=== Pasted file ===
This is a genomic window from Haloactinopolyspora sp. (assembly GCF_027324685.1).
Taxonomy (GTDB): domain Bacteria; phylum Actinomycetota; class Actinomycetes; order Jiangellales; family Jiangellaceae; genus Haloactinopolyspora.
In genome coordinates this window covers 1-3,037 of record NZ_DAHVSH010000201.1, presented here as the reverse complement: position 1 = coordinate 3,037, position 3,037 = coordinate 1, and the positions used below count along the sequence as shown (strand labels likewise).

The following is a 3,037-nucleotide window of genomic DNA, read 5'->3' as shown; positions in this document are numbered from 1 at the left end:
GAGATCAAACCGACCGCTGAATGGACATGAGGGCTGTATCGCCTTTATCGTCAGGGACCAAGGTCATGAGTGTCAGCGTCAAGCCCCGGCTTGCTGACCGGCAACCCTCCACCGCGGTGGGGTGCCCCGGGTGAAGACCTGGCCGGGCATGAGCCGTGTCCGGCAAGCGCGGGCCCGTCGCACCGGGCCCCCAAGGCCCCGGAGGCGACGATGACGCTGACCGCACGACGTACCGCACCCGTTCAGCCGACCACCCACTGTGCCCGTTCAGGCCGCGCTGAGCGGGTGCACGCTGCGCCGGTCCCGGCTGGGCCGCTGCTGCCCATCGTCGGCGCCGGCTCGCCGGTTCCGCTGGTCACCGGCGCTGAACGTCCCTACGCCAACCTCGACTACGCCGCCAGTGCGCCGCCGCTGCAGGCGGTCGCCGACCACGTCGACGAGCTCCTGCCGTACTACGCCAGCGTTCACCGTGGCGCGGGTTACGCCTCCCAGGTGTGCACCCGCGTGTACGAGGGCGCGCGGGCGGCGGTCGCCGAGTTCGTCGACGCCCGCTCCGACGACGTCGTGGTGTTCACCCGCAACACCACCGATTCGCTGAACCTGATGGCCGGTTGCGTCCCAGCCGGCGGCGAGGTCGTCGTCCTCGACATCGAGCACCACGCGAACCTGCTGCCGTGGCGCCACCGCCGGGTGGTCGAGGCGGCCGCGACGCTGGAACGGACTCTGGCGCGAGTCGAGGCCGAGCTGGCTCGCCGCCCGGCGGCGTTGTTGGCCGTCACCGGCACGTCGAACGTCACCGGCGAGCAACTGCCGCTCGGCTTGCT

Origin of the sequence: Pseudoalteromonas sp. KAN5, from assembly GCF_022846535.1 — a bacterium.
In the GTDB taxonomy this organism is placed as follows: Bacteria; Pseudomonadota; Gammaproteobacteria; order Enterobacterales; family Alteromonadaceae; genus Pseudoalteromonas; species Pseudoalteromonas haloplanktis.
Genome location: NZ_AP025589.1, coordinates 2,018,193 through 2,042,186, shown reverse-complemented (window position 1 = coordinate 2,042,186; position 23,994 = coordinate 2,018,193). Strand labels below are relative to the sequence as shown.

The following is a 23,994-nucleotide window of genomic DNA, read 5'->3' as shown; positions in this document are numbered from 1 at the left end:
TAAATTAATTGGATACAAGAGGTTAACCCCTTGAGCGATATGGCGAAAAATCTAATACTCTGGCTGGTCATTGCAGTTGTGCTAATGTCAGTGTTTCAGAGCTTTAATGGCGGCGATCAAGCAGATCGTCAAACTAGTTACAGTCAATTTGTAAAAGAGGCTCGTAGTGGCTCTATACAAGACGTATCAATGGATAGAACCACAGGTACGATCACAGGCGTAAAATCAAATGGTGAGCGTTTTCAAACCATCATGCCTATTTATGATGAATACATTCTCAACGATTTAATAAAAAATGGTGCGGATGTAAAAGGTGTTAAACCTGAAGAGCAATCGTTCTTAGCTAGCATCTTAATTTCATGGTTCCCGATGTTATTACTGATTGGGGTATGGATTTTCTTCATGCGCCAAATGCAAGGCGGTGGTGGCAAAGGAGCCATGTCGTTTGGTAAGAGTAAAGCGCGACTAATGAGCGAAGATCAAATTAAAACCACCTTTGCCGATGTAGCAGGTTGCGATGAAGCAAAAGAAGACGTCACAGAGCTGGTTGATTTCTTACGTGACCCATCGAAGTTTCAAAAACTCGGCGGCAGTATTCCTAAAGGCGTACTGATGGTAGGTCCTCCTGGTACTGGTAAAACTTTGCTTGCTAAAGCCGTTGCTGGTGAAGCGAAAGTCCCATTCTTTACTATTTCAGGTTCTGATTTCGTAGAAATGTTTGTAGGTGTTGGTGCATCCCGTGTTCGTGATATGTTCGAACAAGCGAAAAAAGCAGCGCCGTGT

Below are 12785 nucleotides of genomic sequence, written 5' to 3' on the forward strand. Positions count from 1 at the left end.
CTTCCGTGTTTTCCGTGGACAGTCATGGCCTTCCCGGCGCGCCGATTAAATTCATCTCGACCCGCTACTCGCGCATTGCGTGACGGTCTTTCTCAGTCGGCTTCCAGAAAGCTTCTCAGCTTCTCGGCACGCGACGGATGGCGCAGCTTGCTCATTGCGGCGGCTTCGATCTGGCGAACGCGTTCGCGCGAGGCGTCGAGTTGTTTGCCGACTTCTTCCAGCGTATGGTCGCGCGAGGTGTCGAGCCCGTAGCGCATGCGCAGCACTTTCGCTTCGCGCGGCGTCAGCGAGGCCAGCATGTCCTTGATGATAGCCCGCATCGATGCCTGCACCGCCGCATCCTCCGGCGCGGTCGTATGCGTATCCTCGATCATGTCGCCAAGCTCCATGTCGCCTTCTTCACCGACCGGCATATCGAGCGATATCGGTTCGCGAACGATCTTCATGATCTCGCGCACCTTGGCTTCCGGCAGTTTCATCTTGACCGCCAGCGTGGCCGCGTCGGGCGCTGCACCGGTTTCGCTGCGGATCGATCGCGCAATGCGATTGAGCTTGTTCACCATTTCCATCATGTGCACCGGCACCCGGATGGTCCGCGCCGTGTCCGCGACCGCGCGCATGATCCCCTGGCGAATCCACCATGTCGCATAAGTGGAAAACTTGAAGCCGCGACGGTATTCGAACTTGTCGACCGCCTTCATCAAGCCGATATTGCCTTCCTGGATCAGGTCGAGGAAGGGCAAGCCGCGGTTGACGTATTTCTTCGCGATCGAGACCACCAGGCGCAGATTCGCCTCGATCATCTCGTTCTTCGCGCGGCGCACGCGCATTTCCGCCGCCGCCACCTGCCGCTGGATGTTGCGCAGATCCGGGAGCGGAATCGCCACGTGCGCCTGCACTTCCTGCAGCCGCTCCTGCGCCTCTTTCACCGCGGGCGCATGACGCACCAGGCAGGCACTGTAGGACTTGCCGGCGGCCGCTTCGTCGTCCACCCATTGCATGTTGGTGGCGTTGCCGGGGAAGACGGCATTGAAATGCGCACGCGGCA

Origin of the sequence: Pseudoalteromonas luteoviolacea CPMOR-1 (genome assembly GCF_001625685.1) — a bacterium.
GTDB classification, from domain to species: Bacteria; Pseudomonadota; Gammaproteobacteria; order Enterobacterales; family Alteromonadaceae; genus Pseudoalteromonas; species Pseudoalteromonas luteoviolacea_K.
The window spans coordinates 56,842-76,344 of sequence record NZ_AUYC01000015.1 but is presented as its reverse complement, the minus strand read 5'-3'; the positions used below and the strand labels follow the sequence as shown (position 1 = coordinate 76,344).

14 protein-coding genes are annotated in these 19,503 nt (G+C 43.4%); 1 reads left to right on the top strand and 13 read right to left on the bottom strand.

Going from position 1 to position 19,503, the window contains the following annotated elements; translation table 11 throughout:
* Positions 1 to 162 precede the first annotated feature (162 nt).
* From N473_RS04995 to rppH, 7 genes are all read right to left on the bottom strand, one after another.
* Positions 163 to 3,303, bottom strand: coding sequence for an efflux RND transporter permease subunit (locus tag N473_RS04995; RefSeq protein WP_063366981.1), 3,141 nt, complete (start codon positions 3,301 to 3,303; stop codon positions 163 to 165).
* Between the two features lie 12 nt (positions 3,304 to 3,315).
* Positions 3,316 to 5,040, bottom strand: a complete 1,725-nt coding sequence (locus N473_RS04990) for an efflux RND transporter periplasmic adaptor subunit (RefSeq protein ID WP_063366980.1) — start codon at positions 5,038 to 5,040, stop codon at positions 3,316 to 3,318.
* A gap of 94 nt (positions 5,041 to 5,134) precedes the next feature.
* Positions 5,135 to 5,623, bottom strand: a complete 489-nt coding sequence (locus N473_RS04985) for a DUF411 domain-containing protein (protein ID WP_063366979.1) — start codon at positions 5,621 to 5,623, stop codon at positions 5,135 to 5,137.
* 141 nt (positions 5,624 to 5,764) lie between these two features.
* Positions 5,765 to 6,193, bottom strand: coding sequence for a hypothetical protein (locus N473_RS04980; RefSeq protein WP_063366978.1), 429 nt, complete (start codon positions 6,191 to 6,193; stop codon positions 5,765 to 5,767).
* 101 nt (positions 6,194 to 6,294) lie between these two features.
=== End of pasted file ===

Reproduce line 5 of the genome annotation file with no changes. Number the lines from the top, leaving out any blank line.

GAGATCAAACCGACCGCTGAATGGACATGAGGGCTGTATCGCCTTTATCGTCAGGGACCAAGGTCATGAGTGTCAGCGTCAAGCCCCGGCTTGCTGACCGGCAACCCTCCACCGCGGTGGGGTGCCCCGGGTGAAGACCTGGCCGGGCATGAGCCGTGTCCGGCAAGCGCGGGCCCGTCGCACCGGGCCCCCAAGGCCCCGGAGGCGACGATGACGCTGACCGCACGACGTACCGCACCCGTTCAGCCGACCACCCACTGTGCCCGTTCAGGCCGCGCTGAGCGGGTGCACGCTGCGCCGGTCCCGGCTGGGCCGCTGCTGCCCATCGTCGGCGCCGGCTCGCCGGTTCCGCTGGTCACCGGCGCTGAACGTCCCTACGCCAACCTCGACTACGCCGCCAGTGCGCCGCCGCTGCAGGCGGTCGCCGACCACGTCGACGAGCTCCTGCCGTACTACGCCAGCGTTCACCGTGGCGCGGGTTACGCCTCCCAGGTGTGCACCCGCGTGTACGAGGGCGCGCGGGCGGCGGTCGCCGAGTTCGTCGACGCCCGCTCCGACGACGTCGTGGTGTTCACCCGCAACACCACCGATTCGCTGAACCTGATGGCCGGTTGCGTCCCAGCCGGCGGCGAGGTCGTCGTCCTCGACATCGAGCACCACGCGAACCTGCTGCCGTGGCGCCACCGCCGGGTGGTCGAGGCGGCCGCGACGCTGGAACGGACTCTGGCGCGAGTCGAGGCCGAGCTGGCTCGCCGCCCGGCGGCGTTGTTGGCCGTCACCGGCACGTCGAACGTCACCGGCGAGCAACTGCCGCTCGGCTTGCT